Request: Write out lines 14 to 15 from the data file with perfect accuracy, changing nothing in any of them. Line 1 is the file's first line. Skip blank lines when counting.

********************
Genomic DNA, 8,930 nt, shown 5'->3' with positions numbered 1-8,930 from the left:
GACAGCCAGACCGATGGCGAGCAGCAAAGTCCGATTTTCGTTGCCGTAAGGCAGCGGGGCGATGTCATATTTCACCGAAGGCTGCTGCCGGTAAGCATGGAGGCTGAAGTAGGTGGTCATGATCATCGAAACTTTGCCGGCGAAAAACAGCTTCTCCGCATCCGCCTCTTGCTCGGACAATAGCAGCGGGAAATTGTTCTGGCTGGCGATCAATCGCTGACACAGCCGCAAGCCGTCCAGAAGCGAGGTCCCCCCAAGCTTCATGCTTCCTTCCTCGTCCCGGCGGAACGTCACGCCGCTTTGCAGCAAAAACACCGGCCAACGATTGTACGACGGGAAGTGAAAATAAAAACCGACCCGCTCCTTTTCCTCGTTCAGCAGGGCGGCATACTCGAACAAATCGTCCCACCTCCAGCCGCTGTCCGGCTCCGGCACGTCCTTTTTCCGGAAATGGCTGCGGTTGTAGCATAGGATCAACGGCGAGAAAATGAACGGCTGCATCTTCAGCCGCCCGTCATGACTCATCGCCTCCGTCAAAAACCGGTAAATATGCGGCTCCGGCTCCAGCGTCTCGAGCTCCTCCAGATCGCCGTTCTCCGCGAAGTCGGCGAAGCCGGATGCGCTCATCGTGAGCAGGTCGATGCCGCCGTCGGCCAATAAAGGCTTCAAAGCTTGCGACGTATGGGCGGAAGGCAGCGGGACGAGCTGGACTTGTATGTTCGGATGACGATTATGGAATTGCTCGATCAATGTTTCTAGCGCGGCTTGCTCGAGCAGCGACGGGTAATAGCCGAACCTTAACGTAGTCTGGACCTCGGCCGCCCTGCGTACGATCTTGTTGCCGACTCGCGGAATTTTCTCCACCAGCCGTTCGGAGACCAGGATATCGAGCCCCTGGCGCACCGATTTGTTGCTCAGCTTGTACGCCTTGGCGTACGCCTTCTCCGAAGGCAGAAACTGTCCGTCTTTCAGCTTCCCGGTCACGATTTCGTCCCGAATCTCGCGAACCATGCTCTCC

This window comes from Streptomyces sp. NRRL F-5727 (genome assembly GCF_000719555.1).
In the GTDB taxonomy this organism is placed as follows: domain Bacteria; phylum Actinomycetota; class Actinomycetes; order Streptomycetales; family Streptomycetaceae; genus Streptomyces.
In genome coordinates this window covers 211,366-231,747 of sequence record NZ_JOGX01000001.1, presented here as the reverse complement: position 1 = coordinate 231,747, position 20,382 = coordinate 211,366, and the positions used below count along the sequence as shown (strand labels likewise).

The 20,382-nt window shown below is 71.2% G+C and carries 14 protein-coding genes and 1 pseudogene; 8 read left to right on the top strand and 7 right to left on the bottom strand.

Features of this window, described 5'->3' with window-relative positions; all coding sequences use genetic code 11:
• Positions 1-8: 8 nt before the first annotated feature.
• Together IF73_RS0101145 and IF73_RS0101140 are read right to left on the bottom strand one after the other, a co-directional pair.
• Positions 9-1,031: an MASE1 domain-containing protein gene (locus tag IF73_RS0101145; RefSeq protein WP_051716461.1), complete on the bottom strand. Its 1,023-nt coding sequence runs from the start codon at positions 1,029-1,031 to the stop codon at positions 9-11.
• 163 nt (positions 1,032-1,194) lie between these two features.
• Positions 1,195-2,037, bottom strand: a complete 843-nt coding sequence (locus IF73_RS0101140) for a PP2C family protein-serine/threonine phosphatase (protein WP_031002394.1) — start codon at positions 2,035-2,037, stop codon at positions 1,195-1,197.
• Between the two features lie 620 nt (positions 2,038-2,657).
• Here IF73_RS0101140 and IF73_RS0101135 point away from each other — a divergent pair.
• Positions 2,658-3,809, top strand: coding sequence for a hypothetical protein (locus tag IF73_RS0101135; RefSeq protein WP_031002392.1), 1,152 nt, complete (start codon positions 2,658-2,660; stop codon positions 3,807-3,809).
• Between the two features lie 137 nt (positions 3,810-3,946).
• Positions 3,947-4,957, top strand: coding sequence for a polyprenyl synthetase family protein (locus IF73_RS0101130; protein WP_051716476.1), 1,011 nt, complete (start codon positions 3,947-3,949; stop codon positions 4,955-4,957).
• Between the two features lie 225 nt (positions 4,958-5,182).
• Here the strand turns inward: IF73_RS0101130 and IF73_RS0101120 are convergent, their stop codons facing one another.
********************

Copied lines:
• Here IF73_RS0101140 and IF73_RS0101135 point away from each other — a divergent pair.
• Positions 2,658-3,809, top strand: coding sequence for a hypothetical protein (locus tag IF73_RS0101135; RefSeq protein WP_031002392.1), 1,152 nt, complete (start codon positions 2,658-2,660; stop codon positions 3,807-3,809).